Most PDAs are based on one of the two leading operating systems for handheld devices. The market is split fairly evenly between Microsoft’s Windows Mobile and PalmSource’s Palm OS. Windows Mobile, also referred to as Pocket PC, is the latest incarnation of what was originally called Windows CE, the MS operating system for handheld devices which came into being in 1996. The operating system comes in three flavours, one for conventional PDAs and two versions for different classes of smart-phones. The current version of Microsoft’s system is Windows Mobile Pocket PC 2003.
The history of Palm OS dates back to 1996 when Palm released its first PDA, the Palm Pilot 1000. The device and its subsequent replacements enjoyed massive popularity and Palm eventually decided to sell the operating system as a product in its own right to other PDA manufacturers. In 2003 the company was split into two separate ventures: PalmOne, which manufacturers PDAs and smart-phones, and PalmSource which produces the Palm OS operating system. The latest version of the software is the recently released Palm OS 6 ‘Cobalt’ – a much anticipated total re-design of the operating system which puts it on a fairly level footing with Windows Mobile.
Traditionally Palm OS has had the lion’s share of the PDA market, but Gartner reports that in the first quarter of 2004 Windows Mobile was able to make significant gains, giving each operating system roughly 40% of all PDAs shipped in that period. It’s likely that Palm OS lost ground due to customers delaying their purchases until the latest version of the software was released. After PalmOne, Sony was PalmSource’s biggest licencee and now that the company has stopped selling PDAs outside of Japan it remains to be seen if PalmSource will be able to claw back it’s number one position or whether Microsoft will ultimately claim dominance in yet another sector.
The encroachment of smart-phones into the low end of the PDA market is also likely to hurt Palm’s market share. Todd Kort at Gartner said “This will primarily impact the Palm OS because a relatively high percentage of Palm OS users rely on these devices solely for their PIM capabilities.” However, Microsoft is in no position to start acting complacently. “Smart-phones will become more important in the enterprise market in 2005, at which point we expect to see increasing erosion of the Microsoft side of the market.”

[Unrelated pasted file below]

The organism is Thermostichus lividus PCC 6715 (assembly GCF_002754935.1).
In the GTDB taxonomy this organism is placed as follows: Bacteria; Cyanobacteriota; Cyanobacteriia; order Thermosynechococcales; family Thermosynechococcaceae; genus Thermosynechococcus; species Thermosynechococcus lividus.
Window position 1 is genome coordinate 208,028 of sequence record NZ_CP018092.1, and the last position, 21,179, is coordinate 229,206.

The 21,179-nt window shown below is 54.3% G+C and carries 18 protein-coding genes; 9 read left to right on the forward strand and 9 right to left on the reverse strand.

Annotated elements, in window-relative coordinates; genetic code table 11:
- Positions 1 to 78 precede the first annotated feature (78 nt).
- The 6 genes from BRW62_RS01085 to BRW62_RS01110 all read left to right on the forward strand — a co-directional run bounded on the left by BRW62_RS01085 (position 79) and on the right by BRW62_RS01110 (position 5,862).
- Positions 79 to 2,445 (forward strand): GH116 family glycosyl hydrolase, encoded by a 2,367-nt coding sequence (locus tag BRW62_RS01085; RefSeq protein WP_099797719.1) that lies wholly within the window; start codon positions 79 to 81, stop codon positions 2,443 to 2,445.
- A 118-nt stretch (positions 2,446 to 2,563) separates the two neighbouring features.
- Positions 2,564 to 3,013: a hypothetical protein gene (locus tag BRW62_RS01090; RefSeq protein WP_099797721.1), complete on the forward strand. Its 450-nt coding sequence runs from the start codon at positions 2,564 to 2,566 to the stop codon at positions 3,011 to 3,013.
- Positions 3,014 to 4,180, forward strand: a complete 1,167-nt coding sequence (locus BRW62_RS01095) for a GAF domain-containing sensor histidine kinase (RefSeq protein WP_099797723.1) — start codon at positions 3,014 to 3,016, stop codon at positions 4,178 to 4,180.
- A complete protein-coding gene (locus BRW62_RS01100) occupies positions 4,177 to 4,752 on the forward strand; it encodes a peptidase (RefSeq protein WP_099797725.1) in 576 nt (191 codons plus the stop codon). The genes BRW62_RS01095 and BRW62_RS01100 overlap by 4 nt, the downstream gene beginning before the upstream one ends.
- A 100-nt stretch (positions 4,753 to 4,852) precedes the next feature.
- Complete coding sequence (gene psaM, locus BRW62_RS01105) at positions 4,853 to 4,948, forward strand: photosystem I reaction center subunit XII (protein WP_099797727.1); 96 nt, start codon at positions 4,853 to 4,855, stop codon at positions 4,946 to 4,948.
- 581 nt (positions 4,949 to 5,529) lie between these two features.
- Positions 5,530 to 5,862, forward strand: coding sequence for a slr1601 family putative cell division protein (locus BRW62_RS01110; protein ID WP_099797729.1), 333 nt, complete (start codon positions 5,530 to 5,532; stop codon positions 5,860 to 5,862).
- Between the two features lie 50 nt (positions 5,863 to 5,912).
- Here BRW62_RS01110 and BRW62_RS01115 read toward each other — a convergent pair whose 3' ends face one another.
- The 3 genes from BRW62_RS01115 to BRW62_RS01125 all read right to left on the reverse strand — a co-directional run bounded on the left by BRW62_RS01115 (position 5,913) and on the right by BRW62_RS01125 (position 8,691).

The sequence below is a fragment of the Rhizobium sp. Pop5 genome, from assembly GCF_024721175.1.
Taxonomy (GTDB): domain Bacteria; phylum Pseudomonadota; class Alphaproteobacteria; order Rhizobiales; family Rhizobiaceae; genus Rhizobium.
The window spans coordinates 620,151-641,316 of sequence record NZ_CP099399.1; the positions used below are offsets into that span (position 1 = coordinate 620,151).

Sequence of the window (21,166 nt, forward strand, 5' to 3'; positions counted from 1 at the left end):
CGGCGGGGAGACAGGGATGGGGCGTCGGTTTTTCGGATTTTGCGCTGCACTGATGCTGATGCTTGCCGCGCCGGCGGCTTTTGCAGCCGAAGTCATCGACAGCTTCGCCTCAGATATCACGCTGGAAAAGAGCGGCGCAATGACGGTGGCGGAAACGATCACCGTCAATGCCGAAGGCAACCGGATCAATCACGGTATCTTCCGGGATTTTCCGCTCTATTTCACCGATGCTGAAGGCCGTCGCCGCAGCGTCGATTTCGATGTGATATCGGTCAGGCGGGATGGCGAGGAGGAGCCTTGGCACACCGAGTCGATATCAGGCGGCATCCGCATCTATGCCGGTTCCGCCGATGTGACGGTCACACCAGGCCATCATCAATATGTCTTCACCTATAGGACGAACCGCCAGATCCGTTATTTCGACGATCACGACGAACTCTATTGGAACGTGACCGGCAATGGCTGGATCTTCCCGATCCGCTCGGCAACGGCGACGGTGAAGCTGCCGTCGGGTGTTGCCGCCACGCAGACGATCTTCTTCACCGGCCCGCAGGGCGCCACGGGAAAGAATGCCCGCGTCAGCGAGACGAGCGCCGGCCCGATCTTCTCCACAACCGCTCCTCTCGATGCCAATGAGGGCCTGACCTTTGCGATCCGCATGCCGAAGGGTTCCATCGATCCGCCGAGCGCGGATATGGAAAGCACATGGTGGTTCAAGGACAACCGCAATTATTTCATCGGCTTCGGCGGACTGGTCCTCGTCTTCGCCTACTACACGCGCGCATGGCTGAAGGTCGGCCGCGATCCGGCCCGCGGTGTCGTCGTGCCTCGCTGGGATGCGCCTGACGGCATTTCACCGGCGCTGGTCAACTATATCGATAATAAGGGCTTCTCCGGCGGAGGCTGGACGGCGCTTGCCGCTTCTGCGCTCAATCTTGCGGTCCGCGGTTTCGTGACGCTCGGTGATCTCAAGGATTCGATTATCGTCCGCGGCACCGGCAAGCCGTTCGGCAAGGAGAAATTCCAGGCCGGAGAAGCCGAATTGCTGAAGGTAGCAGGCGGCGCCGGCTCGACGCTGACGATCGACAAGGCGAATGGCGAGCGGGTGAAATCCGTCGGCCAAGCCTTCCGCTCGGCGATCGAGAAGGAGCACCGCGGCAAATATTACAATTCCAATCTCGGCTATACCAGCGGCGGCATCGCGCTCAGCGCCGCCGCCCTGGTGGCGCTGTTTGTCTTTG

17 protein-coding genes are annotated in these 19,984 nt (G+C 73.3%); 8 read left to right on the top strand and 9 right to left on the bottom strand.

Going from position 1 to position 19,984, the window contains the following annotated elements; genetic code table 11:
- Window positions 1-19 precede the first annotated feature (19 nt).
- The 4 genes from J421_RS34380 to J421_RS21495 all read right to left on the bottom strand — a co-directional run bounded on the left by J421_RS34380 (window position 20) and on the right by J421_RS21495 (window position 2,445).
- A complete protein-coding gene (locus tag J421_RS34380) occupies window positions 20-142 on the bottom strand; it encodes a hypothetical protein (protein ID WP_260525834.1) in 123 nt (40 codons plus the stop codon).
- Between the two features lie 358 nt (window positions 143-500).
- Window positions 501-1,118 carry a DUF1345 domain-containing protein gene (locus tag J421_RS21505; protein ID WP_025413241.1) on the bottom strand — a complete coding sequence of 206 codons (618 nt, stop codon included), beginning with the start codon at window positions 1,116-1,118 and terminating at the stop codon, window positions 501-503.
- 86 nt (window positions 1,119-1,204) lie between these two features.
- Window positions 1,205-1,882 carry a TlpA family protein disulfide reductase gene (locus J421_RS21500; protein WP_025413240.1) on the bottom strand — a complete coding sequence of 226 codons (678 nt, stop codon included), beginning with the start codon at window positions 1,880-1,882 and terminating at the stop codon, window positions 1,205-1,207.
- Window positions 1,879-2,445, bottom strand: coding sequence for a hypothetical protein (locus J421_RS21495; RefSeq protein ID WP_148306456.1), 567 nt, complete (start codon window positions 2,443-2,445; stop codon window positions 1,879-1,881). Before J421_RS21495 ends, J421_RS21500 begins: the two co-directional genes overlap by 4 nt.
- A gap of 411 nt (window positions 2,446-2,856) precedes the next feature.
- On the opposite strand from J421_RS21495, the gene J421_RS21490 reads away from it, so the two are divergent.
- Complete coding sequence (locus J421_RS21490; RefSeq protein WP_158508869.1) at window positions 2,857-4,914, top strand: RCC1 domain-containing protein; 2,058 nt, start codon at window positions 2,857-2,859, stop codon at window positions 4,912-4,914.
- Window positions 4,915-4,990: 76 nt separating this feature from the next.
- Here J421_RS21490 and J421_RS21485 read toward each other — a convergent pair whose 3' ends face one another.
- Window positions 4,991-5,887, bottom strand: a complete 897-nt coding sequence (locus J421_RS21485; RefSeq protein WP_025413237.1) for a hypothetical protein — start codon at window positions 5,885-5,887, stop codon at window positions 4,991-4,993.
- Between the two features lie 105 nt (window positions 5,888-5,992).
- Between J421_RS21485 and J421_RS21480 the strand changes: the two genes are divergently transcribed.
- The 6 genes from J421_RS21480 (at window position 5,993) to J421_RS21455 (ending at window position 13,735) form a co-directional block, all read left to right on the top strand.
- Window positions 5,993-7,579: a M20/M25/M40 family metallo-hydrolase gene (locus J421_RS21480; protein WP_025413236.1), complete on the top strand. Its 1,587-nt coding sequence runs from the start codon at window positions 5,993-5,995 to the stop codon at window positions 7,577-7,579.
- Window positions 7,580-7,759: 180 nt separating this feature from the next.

The remaining 20% of the PDA operating system market is shared between Linux (found in devices such as Sharp’s Zaurus), RiM’s Blackberry machines which use the company’s own Java based system (see boxout), and a mixed bag of proprietary systems. Smaller smart-phone devices that are more similar to mobile phones than PDAs werenot included in these figures, such devices are often based on an operating system called Symbian.
In terms of features and performance there is very little to separate the two leading operating systems and buying decisions are more likely to be based on hardware considerations. There are, however, some practicalities which may influence buyers. At the low end of the market Palm based devices are considerably cheaper with an entry level Palm One Zire costing just £59. Hewlett-Packard, the largest supplier of Windows based PDAs, offers an entry level iPaq 1930 at £186 – albeit at a far higher specification than the Zire. Nobody makes really low end Windows based PDAs.
Usability is something of a thorny issue as it relates to handheld operating systems. Neither system is anything like as complex as a desktop computer to operate and manage, and it’s difficult to imagine any reasonably competent user running into difficulties. However, many devotees will testify that Palm OS is the easier of the two for non-technical people to get to grips with, so if absolute simplicity is high on your list of priorities then you should consider Palm OS over Pocket PC.